This bizarre holiday special does not reverse that trend. To be fair, it has an intriguing premise - Santa Claus, re-imagined as a half-elf/half-ice giant who delivers gifts to all the nine realms, is being hunted by Loki, who's trying to steal his powers. In the right hands, this could have been a fun, zany adventure.

But these are not the right hands. It's pretty clear the people making this wanted to…

Misadventures with Bargain Light-Up Miniature Buildings

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Today, I'm looking at a pair of bargain light-up miniature buildings I found in drug stores last year. The larger is actually lights up AND plays music, while the smaller, cheaper one just lights up.

Let's start with the large, red thing labeled "Holiday Town." This was a fairly good looking piece (the snow, characters, building, and assorted decorations were all fused together), though it was quite a bit more pricey than the other. If memory serves, I found this at a Bartel, where it had at one point been $20. I'm sure I paid no more than $5 (probably less). Also, if memory serves, this had a fairly interesting light/music set-up.

Note how everything in the last paragraph is written in the past tense.

Every year, I buy crap like this and tell myself I'll take it right home, unbox it, and get my pictures. And every year I wind up shoving it into a box. Hell, I'm not 100% sure I picked this up last February and not the year before.

Did I mention this came…

Samantha: An American Girl Holiday (2004)

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After much whining, I had an American Girl doll as a kid. I did not have Samantha. I had Kirsten, because yes, I read a lot of Little House on the Prairie, and my second choice would have been Molly, because I thought Samantha looked stuck-up.

I believe young me’s choice is somewhat justified by this stultifying mess of a “film.”

Apparently, long after my Kirsten had started collecting dust on my childhood bedroom bookshelves, the company decided to introduce companion dolls for some of their classic dolls, and what better way to sell new toys than with a made-for-TV movie?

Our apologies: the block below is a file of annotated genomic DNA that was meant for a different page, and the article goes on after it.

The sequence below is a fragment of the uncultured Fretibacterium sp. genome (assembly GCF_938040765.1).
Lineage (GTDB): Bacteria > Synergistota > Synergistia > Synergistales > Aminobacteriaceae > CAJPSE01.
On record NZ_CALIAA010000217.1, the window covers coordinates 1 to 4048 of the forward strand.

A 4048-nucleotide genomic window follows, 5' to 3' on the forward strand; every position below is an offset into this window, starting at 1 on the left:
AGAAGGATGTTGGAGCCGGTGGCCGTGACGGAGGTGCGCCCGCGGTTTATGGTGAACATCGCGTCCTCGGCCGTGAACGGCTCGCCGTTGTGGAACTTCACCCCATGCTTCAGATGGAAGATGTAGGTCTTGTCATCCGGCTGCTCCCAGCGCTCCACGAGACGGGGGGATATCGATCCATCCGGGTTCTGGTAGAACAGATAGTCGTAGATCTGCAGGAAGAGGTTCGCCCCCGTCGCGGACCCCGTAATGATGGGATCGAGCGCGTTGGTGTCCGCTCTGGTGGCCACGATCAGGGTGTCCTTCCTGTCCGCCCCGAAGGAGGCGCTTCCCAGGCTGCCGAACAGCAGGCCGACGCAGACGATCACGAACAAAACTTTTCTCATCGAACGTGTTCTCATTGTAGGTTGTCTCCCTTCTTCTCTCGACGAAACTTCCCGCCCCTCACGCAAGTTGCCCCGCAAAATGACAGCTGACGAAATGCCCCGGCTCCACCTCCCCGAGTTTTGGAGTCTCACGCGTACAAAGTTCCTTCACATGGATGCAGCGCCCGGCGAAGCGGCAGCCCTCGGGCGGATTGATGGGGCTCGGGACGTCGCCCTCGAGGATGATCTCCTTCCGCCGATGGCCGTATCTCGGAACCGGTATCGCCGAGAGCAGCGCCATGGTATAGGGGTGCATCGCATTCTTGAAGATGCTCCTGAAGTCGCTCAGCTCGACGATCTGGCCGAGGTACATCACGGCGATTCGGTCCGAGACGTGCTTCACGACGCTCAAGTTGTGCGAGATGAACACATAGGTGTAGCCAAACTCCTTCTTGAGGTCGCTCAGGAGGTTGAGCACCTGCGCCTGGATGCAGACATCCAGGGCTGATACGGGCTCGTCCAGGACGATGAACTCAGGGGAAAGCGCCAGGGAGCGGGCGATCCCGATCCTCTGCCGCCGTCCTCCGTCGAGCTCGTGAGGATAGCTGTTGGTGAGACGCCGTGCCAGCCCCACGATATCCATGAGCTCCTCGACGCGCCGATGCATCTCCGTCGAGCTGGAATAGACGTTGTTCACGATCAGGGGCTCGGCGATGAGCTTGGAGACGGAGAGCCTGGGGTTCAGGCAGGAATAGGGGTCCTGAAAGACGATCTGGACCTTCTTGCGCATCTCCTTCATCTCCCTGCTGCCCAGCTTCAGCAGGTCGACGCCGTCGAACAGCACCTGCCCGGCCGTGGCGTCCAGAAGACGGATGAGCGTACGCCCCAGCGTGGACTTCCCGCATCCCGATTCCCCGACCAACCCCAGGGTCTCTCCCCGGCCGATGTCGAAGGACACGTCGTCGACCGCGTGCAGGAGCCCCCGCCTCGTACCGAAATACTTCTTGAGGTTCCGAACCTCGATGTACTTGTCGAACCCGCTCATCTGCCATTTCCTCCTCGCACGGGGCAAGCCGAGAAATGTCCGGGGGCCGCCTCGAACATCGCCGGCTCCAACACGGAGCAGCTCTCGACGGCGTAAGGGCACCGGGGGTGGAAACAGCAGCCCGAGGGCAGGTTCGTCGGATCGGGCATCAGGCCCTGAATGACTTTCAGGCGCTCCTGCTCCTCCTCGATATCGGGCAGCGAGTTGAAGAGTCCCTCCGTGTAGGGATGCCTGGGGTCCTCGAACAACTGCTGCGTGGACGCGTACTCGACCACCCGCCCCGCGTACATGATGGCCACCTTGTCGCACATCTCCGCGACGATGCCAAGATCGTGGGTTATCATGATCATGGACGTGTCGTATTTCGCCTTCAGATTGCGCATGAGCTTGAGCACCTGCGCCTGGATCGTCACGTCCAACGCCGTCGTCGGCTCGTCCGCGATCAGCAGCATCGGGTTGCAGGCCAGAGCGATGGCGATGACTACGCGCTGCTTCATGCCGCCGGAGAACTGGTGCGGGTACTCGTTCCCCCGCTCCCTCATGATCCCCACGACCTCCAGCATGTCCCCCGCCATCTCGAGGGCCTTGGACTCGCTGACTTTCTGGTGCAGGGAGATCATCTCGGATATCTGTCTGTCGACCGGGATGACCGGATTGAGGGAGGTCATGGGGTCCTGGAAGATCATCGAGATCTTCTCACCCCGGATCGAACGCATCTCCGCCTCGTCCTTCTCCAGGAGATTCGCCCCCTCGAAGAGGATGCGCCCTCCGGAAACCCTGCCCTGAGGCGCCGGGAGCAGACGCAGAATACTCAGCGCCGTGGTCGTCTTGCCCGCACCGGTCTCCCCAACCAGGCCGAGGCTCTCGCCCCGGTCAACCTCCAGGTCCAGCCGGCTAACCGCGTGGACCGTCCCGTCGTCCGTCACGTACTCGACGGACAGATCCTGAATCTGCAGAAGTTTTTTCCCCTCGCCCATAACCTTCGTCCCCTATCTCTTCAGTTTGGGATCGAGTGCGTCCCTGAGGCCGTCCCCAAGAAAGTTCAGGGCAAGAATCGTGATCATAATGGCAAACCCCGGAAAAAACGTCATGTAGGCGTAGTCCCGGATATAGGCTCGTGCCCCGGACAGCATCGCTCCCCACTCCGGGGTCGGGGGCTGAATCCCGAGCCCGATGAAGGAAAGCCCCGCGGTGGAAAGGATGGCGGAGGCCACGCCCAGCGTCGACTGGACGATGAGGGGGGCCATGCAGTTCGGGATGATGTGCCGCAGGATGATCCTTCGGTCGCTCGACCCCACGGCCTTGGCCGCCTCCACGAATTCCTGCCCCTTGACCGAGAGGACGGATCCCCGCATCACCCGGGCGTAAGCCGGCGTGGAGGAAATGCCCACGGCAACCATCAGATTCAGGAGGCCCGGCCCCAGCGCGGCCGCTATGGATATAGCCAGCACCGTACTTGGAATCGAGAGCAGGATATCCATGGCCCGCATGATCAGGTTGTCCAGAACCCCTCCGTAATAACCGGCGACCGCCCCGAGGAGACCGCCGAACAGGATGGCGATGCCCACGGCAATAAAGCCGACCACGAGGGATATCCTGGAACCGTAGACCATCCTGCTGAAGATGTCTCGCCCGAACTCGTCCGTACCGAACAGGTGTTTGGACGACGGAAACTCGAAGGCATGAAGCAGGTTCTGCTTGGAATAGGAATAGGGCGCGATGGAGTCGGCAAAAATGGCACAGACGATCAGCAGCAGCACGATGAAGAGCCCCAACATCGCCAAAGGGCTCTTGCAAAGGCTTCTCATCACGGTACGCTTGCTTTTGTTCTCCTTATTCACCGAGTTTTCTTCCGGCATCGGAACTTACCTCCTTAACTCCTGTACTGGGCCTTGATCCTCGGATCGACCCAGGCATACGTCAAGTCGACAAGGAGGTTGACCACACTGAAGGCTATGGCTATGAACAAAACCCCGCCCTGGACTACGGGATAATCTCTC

The best thing I can say about this is that some of the costuming and sets are decent. Not really Samantha’s, though; those dresses look silly on an actual girl. On to the story.

Samantha is an orphan who lives with her rich grandmother in upstate New York in 1904. She’s feuding with the boy next door and eagerly awaiting the return of her rich uncle who dotes on her when a family joins the next-door household: …

Millions (2004)

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What the hell is wrong with America? Annually, we watch movies like National Lampoon's Christmas Vacation or A Christmas Story again and again, as if our sheer, culturally mandated refusal to admit they're crap will somehow elevate them to the status of genuine classic.

Meanwhile, England's been cranking out genuine holiday brilliance at a breakneck pace, and no one here notices. Arthur Christmas, Get Santa, and The Snowman are almost entirely unknown in the US, and they're all incredible. Add Danny Boyle's 2004 surrealist comedy, Millions, to that list - this thing is amazing.

The movie's main character is an eight-year-old who's just lost his mother. His name is Damian, and he's obsessed with Catholic saints. Also, he sees them. Arguably, he merely hallucinates meeting and interacting with them, but I'm not buying that. They seem to have knowledge he lacks, and they're capable of affecting the world in at least minor ways.

He's just moved…

Christmas is CANCELLED

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So. Everything is awful.

President Elect Meisterburger has pledged to orchestrate a complete and total shutdown of elves entering the country, and the Winter Warlock is heading up his transition team. Once again, Kris Kringle is public enemy number one.

This is as dark as it gets. As cold and bleak and empty. This is the point in the special some kid's supposed to shed a tear and say Christmas is going to be cancelled.

But that's backwards. Christmas isn't supposed to be bright and sunny - it never was. Christmas thrives in this shit. It was born here, in the darkest season, when it seems like the light's gone for good. For millennia, humans have celebrated in order to spite the darkness. We've come together to drive the cold winter away or, barring that, to get drunk on eggnog and exchange sweaters.

And nothing's going to change that. If President Meisterburger starts a war that leaves the planet a radioactive wasteland, we'll crawl out of our sewer sanct…